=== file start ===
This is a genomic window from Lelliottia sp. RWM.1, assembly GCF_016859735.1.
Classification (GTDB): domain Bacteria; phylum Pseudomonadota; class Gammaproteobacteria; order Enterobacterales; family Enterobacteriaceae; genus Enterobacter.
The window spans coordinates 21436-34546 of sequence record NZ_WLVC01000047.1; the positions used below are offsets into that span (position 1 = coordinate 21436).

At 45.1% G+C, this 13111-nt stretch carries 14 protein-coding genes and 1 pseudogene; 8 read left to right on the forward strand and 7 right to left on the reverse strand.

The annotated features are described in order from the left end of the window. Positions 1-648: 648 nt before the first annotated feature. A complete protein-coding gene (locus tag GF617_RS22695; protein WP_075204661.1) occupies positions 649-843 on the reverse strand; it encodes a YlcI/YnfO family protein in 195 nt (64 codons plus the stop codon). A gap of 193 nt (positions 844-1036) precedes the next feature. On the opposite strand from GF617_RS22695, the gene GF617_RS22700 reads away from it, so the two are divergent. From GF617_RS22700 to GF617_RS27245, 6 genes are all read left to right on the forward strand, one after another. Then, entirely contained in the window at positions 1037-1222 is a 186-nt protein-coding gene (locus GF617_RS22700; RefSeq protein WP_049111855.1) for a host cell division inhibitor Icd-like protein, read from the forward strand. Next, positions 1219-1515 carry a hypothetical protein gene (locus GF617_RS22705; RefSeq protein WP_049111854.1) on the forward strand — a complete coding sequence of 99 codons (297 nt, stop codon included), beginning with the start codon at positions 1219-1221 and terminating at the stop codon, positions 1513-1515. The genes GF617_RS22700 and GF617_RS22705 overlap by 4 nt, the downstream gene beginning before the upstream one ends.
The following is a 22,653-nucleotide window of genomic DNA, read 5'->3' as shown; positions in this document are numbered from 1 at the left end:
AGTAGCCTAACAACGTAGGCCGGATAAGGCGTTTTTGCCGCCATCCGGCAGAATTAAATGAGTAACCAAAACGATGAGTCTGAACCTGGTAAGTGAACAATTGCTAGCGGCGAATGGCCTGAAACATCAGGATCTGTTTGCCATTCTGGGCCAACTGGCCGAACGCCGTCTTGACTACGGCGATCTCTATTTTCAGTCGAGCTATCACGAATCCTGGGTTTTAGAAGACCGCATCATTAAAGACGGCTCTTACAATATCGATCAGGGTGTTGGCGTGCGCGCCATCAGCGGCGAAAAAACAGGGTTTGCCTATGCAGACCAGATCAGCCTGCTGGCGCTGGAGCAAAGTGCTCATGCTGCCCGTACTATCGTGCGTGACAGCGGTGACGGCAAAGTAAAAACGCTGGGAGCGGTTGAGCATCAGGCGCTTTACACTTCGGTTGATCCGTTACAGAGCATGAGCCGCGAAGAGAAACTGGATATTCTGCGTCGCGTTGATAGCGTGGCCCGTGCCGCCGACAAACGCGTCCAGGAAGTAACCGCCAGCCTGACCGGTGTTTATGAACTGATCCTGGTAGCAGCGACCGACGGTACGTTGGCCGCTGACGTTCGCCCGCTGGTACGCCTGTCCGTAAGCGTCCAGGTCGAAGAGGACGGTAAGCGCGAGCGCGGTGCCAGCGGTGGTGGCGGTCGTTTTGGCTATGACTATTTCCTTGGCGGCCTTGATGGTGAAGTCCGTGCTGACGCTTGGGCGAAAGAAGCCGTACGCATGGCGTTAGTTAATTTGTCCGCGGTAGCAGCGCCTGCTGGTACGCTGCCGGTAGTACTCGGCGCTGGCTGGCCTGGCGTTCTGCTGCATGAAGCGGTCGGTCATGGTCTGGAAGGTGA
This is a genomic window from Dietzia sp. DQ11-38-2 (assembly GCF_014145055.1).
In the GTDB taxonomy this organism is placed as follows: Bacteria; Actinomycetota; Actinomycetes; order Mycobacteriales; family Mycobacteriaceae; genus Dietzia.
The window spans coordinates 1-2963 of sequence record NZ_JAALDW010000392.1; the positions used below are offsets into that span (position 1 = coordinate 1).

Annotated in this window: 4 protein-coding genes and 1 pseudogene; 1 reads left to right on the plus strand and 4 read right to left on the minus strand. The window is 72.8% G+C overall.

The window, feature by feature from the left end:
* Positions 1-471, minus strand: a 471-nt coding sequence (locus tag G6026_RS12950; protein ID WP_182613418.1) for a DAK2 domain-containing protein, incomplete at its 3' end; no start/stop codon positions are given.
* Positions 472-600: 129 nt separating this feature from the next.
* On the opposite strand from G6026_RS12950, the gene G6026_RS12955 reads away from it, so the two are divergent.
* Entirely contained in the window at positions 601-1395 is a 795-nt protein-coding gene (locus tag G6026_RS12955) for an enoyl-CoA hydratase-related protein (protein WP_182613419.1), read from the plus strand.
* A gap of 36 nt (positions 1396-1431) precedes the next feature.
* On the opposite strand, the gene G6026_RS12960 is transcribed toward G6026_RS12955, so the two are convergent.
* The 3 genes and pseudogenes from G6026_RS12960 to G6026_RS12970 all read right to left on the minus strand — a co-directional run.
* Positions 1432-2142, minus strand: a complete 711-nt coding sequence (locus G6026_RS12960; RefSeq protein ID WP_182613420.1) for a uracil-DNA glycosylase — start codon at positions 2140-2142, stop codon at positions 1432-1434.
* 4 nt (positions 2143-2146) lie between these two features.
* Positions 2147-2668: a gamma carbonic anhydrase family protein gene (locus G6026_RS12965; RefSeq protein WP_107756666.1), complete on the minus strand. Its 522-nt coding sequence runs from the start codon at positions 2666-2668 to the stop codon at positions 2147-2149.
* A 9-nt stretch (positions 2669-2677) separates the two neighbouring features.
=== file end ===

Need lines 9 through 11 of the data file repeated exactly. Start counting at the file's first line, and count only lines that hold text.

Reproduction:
In the GTDB taxonomy this organism is placed as follows: Bacteria; Actinomycetota; Actinomycetes; order Mycobacteriales; family Mycobacteriaceae; genus Dietzia.
The window spans coordinates 1-2963 of sequence record NZ_JAALDW010000392.1; the positions used below are offsets into that span (position 1 = coordinate 1).

Annotated in this window: 4 protein-coding genes and 1 pseudogene; 1 reads left to right on the plus strand and 4 read right to left on the minus strand. The window is 72.8% G+C overall.